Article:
If you are interested in buying gold coins from the California Saddle Ridge treasure hoard, mark May 27 on your calendar.
Don Kagin told the Chicago Coin Club Saturday that at 11:30 p.m. Eastern Daylight Time a single 1874-S $20 gold piece will be sold in a live auction at the Old San Francisco Mint. Proceeds will be used toward the facility’s restoration.
A half hour later, at midnight, the rest of the 1,427 coins will be offered for sale at fixed prices on www.Amazon.com and on www.kagins.com.
Kagin has previously estimated that the coins are worth $10 million.
The cheapest coins to be offered will sell for $2,500 plus packaging and shipping, he said. These pieces are the damaged coins, though they will always be associated with the excitement of the Saddle Ridge Treasure.
Undamaged coins, graded by the Professional Coin Grading Service in various circulated grades, will be priced in the $3,000-$3,500 range.
Lowest Mint State grades will start at $5,000.
Nearly all of the coins, 1,373 to be precise, are $20 gold pieces. There are $50 $10 gold pieces and four $5 gold pieces.
An 1866-S No Motto $20, which is the finest known at PCGS MS-62+, is valued at approximately $1 million, according to previous publicity.
Joining Kagin for the talk was David McCarthy, who has worked for Kagin since 2003 and is senior researcher.
He told the story of the unidentified northern California couple who while walking their dog in February 2013 found the first of eight canisters that McCarthy later identified as baking powder tins.
The couple eventually found all eight and for a time actually reburied them under a woodpile elsewhere on their property.
They contacted a lawyer, who in turn contacted McCarthy at Kagin’s.
Another coin dealer was contacted by the lawyer, but his offer of $40 per coin over melt value helped cinch the deal for Kagin’s.
Kagin said, “There is no credible claim to the coins other than the finders’.” He said he had a five-page report that had examined the issue.
McCarthy knocked down an online theory that these coins might be from a 1901 theft from the San Francisco Mint by Walter Dimmick.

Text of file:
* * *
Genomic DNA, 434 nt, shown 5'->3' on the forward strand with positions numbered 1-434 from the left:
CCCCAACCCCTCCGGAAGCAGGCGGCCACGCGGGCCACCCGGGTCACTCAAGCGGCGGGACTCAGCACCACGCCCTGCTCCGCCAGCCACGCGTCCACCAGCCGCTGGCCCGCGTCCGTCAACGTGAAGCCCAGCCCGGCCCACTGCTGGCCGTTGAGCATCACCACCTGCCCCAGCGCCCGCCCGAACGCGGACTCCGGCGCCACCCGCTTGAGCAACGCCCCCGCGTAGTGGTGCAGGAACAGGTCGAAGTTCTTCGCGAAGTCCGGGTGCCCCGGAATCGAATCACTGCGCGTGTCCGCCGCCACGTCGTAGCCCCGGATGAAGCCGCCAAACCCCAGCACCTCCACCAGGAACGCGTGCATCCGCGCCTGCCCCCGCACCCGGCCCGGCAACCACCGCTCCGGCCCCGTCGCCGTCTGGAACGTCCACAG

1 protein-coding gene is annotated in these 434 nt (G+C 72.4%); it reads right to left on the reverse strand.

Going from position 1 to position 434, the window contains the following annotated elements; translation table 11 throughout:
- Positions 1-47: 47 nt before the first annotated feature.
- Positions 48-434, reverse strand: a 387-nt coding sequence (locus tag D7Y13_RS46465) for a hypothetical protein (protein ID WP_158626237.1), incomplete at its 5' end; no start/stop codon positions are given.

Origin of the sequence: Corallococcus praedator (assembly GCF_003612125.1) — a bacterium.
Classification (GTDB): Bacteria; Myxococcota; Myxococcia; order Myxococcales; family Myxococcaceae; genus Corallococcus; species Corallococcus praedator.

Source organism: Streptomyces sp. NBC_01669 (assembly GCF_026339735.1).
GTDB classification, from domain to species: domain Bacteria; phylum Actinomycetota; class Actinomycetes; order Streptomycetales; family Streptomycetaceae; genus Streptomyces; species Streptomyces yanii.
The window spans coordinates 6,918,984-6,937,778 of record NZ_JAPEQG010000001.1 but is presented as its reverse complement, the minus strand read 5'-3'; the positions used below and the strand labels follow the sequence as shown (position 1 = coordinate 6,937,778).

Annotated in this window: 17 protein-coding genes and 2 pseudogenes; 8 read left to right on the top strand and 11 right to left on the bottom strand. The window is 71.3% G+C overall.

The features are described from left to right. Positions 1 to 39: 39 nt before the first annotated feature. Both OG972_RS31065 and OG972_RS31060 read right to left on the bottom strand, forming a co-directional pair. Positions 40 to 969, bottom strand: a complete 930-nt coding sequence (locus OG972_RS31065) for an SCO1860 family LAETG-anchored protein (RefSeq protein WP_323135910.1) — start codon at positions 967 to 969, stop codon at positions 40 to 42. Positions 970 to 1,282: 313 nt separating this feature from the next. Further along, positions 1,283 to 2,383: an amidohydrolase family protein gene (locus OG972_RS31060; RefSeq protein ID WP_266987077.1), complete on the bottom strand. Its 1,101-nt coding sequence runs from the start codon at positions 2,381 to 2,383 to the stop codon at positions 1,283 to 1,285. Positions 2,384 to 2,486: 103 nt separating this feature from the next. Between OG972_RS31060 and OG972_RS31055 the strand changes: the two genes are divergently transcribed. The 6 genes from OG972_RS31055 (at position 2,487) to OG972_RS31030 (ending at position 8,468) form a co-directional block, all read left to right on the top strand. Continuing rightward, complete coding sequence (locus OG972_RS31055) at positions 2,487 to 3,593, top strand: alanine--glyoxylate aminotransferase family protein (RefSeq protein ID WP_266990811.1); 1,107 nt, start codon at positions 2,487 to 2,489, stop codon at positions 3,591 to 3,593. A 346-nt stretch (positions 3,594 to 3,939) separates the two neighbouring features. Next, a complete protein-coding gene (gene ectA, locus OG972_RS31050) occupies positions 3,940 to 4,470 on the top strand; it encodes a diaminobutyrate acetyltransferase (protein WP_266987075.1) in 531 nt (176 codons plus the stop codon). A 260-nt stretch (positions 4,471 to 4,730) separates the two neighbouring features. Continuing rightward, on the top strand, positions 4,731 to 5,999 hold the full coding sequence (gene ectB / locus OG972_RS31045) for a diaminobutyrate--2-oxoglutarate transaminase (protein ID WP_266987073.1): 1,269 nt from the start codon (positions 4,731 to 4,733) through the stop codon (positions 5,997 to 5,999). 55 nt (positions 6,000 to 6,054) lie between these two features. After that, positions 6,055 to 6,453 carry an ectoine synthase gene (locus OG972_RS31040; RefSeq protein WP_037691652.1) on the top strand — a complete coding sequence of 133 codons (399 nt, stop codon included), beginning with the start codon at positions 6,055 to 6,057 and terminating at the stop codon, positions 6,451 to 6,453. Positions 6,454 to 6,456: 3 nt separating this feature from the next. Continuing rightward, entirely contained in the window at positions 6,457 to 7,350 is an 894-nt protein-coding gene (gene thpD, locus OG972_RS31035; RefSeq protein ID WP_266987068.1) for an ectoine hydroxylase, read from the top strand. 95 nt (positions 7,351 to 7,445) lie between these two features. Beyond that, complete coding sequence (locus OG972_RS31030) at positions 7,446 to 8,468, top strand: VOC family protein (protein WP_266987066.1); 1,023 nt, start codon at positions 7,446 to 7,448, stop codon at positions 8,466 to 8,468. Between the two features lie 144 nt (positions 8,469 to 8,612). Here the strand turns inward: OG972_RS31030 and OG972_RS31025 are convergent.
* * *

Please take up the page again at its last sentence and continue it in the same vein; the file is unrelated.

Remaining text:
The Mint wrote a letter that says there is no evidence to tie these coins to the theft and McCarthy adds that those coins would have been 1900-S and 1901-S coins.
McCarthy said he was able to identify the canisters as Golden Gate brand baking powder cans of a style used in the middle 1880s, which was consistent with the dates of the coins in them (1847-1894).
Though he did not reveal where the coins were found, he described the location as in a “fairly remote area near several property lines.” He also said the spot was hidden from view on three sides along a ridge line path that the couple used to walk their dog.
There was evidence that some of the canisters were dug up and more coins added to the hoard, including damaged coins. He estimated that coins were added to the hoard over a period of 15 or 20 years.
McCarthy was able to remove the encrustations from the coins by soaking them in four different solutions that he did not want to identify.
Many of the coins now look like they have just come off San Francisco Mint presses.
Will all the coins sell? Will they reach an aggregate value of $10 million?
Does anyone seriously doubt it?
Buzz blogger Dave Harper is winner of the 2013 Numismatic Literary Guild Award for Best Blog and is editor of the weekly newspaper “Numismatic News.”